Susan returns to her bedroom after feeding the birds, strips off her nightgown and puts on a shapeless dress of flowered cotton. She had parceled out her errands for the week so that each day she has a reason to leave the house: today, it is returning books to the library, which means she has to scour Heath’s study for paperbacks.

Heath’s study was not a study—it was just a room where he kept boxes of unorganized books he half read and maps of Bolivia. On the carpet, a coffee table book lay open to photographs of women wrapped in thick, bright fabric, faded bowler hats perched on their heads. Susan wishes she were the sort of person that could find them beautiful, but their hair reminds her of the thick strands of a horse, and their faces look too simple, rough clefts of skin and cartilage.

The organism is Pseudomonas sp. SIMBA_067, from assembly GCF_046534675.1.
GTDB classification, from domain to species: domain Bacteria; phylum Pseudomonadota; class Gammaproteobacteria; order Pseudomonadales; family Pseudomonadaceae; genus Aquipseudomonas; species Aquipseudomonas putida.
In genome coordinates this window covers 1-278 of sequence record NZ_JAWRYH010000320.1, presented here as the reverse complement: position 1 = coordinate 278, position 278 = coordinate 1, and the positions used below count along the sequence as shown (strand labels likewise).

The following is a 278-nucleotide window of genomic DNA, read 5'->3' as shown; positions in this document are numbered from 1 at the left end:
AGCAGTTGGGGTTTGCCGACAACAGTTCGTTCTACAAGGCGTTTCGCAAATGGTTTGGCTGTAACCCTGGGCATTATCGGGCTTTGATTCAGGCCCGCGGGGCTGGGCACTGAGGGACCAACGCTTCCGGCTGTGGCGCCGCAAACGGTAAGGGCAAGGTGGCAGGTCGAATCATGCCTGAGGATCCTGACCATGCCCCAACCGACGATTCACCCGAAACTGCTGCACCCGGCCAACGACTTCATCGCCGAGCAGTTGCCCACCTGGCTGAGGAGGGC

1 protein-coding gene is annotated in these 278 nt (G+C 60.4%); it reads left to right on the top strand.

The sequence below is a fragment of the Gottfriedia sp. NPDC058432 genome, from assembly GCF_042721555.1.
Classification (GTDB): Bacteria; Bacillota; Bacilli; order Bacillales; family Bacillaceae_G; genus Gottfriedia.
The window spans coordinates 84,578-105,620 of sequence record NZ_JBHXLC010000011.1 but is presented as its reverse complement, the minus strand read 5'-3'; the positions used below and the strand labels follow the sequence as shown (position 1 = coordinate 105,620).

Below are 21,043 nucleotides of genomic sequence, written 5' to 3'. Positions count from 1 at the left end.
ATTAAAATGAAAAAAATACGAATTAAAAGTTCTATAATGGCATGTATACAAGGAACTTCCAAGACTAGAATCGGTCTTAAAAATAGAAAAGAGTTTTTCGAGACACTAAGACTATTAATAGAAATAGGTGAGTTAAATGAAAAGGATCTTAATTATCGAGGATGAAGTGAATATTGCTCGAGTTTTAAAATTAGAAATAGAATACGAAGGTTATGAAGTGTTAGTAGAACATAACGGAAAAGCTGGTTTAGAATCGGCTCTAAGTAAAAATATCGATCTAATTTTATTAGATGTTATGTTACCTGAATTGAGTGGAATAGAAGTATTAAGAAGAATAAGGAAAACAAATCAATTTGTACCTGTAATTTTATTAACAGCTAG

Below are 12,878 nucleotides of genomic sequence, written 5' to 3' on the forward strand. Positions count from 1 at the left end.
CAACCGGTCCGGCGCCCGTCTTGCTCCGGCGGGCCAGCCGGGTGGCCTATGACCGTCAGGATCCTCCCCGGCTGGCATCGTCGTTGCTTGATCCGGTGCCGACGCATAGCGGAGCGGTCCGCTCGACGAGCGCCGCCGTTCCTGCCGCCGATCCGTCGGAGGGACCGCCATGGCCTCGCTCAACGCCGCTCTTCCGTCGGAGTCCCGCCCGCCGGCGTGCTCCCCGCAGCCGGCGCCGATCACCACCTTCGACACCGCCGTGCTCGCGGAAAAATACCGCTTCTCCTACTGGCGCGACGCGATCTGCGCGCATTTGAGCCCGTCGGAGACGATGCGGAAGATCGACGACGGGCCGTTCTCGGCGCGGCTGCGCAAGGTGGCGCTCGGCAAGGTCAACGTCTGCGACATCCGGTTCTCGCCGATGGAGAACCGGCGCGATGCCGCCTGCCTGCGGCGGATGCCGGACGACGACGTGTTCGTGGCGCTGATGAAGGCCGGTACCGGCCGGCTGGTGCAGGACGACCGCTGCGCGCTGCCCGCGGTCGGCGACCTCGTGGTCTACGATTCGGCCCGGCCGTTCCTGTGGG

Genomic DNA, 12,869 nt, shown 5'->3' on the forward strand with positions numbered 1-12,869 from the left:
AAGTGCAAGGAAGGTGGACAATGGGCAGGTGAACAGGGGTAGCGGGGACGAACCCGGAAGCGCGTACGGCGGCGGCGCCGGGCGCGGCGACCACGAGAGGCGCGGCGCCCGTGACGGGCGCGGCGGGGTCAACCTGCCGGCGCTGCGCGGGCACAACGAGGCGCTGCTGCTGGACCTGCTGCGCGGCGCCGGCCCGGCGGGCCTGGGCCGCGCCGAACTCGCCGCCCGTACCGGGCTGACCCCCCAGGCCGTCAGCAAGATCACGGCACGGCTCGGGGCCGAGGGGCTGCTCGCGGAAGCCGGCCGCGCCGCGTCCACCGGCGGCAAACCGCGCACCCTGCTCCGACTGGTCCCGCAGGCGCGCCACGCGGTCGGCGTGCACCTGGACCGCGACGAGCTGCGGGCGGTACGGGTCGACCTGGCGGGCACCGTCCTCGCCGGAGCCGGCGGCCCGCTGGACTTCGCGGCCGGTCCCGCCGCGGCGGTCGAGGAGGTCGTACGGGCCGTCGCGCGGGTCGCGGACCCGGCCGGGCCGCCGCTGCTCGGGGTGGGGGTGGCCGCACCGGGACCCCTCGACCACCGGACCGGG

During a trip to South America (funded by a small sum of money he received after his father’s death) Heath had been deported from Bolivia. There was a bar fight, cocaine found in his jeans pocket. Now, twenty-odd years later, he longed to return, Bolivia having become your best friend’s wife, a 1963 Corvette Stingray, something you want, desperately and completely, but can never have. Susan initially found his obsession fascinating, but now it’s a weight, a story told and retold.

Later that afternoon, after taking the longest possible route both to and from the library, reading half an article on new cancer treatments and re-reading the first five chapters of Lonesome Dove, Susan returns to an empty house. Heath left a note on the front door saying he’s getting a beer with Jim. The phone is ringing, and she finds Heath’s niece, Lonna, on the other end of the line.

“Have they hatched yet?” Lonna asks.

“No, they’re still nothing but eggs.”